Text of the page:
Wednesday, June 30, 2010


I remember my first commercial airplane ride. I was in the ninth grade traveling from Dallas to Lubbock, Texas to do a show. As I contemplate my AA Frequent Flyer account which has logged two and three quarter million miles not including the cross country trip I will complete tonight; I wonder how I did it starting my traveling so late in life.

Until I started performing and traveling by myself there was no reason to travel by air. All my trips were taken with the family via station wagon. I think if I could just jump in the back of a big Chevrolet wagon today with the back seat down and sleep till my folks said, "we're here," I would never complain about traveling again.

What I remember most about my early air travel days was wearing a coat and tie on the plane. Everyone dressed up. I'm not exactly sure why. It wasn't comfort. It was just the way it was done. I wore one suit on the plane and packed a separate one for my performance.

The Stewardess (only females and under 25 years of age were employed) wore a uniform with hat skirt and heels. They were hired for there beauty and personality. Although now they stress that the flight attendants are there for your safety, back then they were there most definitely for your pleasure.

This memory was brought back today as I "people" watch at the Miami Airport Admirals Club. Several guys are sitting at the bar in tee shirts, flip flops and shorts. There is no on, even the bar staff who is wearing a tie. At the computer are two American "Flight Attendants" waiting to catch their next plane. One is a man and the other is a woman. Both are gray headed and look to be in their early 60's. If there is an emergency on the flight they will be "attending" later tonight someone will have to help these elderly seniors evacuate. I don't see how they are going to save our lives.

I guess this is progress, I'm glad I am not choking on a neck tie, but it bothers me to see a guy sitting across from me in first class wearing a tank top gym shorts and flip flops. He has slipped off his shoes and has wedged his bare feet on the seat in front of his. I am hoping they disinfect it before someone puts their water bottle in that seat pocket.

For me the glamour is gone, or was it all just an illusion back then to an imaginative ninth grader.
As you were,

Saturday, June 26, 2010

Sick at sea

We are in St. Croix today and I seem to have a connection for my Blackberry for a few hours. I am so glad Sandi is with me on this trip but I'm not sure she would agree. She came down with stomach flu on the first night on the boat. Really bad stuff she was down for the count. About 24 hours later at 4:30 am I came down with the same symptoms. Fortunately they didn't hit me until after my shows. That fact was of little consolation to me as I was trying to fill the porcelain cave in my cabin.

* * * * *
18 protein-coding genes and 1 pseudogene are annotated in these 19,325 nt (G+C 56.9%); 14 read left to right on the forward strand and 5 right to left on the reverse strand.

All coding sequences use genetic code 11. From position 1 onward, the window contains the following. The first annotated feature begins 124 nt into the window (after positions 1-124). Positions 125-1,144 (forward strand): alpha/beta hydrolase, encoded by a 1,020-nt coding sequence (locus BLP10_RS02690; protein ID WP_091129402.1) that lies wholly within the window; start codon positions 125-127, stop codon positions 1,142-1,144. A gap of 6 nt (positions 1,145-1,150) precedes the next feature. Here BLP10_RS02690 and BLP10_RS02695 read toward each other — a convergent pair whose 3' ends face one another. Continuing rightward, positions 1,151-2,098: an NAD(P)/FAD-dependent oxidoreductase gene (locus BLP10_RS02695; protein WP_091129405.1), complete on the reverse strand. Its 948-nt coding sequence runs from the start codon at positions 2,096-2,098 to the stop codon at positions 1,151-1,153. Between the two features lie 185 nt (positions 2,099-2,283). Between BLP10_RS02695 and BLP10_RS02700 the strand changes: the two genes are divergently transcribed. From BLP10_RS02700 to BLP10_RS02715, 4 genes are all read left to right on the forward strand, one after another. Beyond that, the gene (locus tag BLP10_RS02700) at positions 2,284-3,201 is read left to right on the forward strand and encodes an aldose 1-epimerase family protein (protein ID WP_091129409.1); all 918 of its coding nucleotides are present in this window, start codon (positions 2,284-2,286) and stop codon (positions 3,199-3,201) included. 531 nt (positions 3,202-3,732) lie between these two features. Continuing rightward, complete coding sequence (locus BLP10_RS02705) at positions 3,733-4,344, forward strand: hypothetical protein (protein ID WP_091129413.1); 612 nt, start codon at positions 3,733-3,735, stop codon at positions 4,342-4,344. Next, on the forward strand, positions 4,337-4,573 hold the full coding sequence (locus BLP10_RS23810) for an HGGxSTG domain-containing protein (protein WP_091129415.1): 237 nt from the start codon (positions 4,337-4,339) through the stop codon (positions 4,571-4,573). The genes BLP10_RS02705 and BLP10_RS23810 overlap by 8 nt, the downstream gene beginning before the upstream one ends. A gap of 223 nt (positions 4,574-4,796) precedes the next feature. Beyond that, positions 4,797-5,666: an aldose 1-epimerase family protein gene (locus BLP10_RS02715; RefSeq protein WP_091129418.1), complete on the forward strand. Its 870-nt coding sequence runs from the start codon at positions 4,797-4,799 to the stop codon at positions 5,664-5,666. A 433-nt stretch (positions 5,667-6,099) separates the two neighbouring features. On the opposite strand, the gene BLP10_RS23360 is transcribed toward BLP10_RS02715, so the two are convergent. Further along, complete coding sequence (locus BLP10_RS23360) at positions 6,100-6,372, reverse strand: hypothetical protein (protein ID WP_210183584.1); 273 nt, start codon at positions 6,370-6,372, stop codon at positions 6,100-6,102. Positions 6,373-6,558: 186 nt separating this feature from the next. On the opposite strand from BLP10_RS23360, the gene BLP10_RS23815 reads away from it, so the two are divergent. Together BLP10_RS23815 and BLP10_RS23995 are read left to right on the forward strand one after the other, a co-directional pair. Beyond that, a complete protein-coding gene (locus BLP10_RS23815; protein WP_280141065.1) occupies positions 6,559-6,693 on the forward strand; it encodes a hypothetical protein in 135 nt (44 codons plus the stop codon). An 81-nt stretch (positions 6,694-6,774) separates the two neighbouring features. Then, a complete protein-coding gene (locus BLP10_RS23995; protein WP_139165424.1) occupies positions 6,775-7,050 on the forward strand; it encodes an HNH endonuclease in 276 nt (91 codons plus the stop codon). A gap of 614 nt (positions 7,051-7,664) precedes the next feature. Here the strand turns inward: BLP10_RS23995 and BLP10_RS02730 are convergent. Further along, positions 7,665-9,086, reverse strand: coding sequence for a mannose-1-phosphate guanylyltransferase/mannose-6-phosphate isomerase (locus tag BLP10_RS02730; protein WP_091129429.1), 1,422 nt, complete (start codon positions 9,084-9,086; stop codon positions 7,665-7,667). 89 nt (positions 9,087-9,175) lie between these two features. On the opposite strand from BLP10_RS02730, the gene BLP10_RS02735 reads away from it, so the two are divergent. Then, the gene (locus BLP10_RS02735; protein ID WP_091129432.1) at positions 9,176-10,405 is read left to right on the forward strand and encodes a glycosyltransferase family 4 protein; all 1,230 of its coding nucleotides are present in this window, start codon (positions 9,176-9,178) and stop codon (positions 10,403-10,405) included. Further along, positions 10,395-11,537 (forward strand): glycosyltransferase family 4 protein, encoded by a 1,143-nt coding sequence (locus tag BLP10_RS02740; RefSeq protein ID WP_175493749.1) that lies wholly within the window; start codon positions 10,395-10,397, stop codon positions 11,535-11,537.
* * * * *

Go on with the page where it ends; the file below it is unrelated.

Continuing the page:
It became so bad we had to call in the ships doctor. He was very much like Dr McCoy on Star Trek except he spoke with a Columbia accent and no one called him bones.
The Dr would not confirm that it was the Cruise ship grunge that seems to go around most ships, but they asked Sandi and I to stay in our cabin for 24 hours. That request was no problem since we could barely get out of bed, or be very far from the facilities.

The worst of it was over in a day but we have not been more than 30% since. We don't really feel like eating and are both really tired. I'm sure I will be fine by show time on Monday. But I can't remember being this sick for a long time. This has not been the working vacation that I had in mind.
As you were,

Monday, June 21, 2010

A little more than 24 hours after we closed the run at Laguna, I am on a plane flying to Miami. Ultimate destination is St Lucia to board the Serenade. I am hoping it will be a time to decompress for Sandi. We have all been stressed to the max recently but she has been the hardest hit.
Even though I have been away from home without a reliable Internet connection of late I still have not been keeping up with my writing very well. I seem to have lost the muse. I will try to post when I get a signal. It is always hit or miss in the Carribean, sort of like my writing recently.
As you were,

Wednesday, June 16, 2010

Artistic Liberty
Laguna is home to a yearly show called Pageant of the Masters.  It's not as nationally famous as the Rose Parade, but it is certainly an anticipated event here in Southern California.  The concept is simple in explanation, but complicated in execution.  Great works of art are recreated with actors, live on stage.  I saw the show years ago and it is truly amazing.  You have to see it to understand it.

So the Laguna Playhouse, where we are doing my show, is right next door to the Pageant of the Master's theatre . The show opens in the next few weeks. When I leave at night they are usually beginning their rehearsals.  Bob made some comments on stage a couple of nights in a row about being perfect for a job at that theatre.  He can hold a pose longer than anyone, and he demonstrated it during an adlib section of the show. With that Laguna fact in mind,  John Ivy, my PSM and man behind the curtain created the picture below. It is my cast of the Two and Only recreating Da Vincci's Last Supper. John calls it the "Last Supper. Pizza".  You will notice that in the window over the right shoulder of Jaysus,  is John Ivy himself delivering Jackie and GaGa's  Pizza. The entire company is represented.  Left to right we have, Rev. Art Sieving, St. Murphy, Amigo,  Father Nethernore, Mother Lori, Squeaky (the beloved), Jaysus, St. Harry O'shea, Father Long John LaFeat, Spaulding, Bob the mute, Darwin (the carnal) and Paul Kreppel as Judas.